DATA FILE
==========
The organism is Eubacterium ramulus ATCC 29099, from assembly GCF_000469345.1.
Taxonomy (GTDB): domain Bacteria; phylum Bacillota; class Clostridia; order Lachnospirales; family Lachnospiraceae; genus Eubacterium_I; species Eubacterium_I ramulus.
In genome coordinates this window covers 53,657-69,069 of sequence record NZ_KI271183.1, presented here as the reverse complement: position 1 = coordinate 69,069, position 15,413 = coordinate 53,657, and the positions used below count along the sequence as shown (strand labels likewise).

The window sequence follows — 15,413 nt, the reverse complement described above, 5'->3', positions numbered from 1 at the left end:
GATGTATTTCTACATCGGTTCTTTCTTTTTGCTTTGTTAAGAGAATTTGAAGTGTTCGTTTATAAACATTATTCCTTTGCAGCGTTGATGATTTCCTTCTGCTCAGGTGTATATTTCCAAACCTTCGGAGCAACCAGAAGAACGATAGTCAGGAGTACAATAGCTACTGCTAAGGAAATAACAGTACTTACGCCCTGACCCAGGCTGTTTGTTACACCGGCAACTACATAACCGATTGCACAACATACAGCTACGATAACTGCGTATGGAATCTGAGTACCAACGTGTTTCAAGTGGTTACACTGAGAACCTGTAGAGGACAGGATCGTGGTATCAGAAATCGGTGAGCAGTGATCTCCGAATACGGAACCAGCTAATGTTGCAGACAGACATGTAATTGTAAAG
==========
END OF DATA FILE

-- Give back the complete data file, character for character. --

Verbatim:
The organism is Eubacterium ramulus ATCC 29099, from assembly GCF_000469345.1.
Taxonomy (GTDB): domain Bacteria; phylum Bacillota; class Clostridia; order Lachnospirales; family Lachnospiraceae; genus Eubacterium_I; species Eubacterium_I ramulus.
In genome coordinates this window covers 53,657-69,069 of sequence record NZ_KI271183.1, presented here as the reverse complement: position 1 = coordinate 69,069, position 15,413 = coordinate 53,657, and the positions used below count along the sequence as shown (strand labels likewise).

The window sequence follows — 15,413 nt, the reverse complement described above, 5'->3', positions numbered from 1 at the left end:
GATGTATTTCTACATCGGTTCTTTCTTTTTGCTTTGTTAAGAGAATTTGAAGTGTTCGTTTATAAACATTATTCCTTTGCAGCGTTGATGATTTCCTTCTGCTCAGGTGTATATTTCCAAACCTTCGGAGCAACCAGAAGAACGATAGTCAGGAGTACAATAGCTACTGCTAAGGAAATAACAGTACTTACGCCCTGACCCAGGCTGTTTGTTACACCGGCAACTACATAACCGATTGCACAACATACAGCTACGATAACTGCGTATGGAATCTGAGTACCAACGTGTTTCAAGTGGTTACACTGAGAACCTGTAGAGGACAGGATCGTGGTATCAGAAATCGGTGAGCAGTGATCTCCGAATACGGAACCAGCTAATGTTGCAGACAGACATGTAATTGTAAAG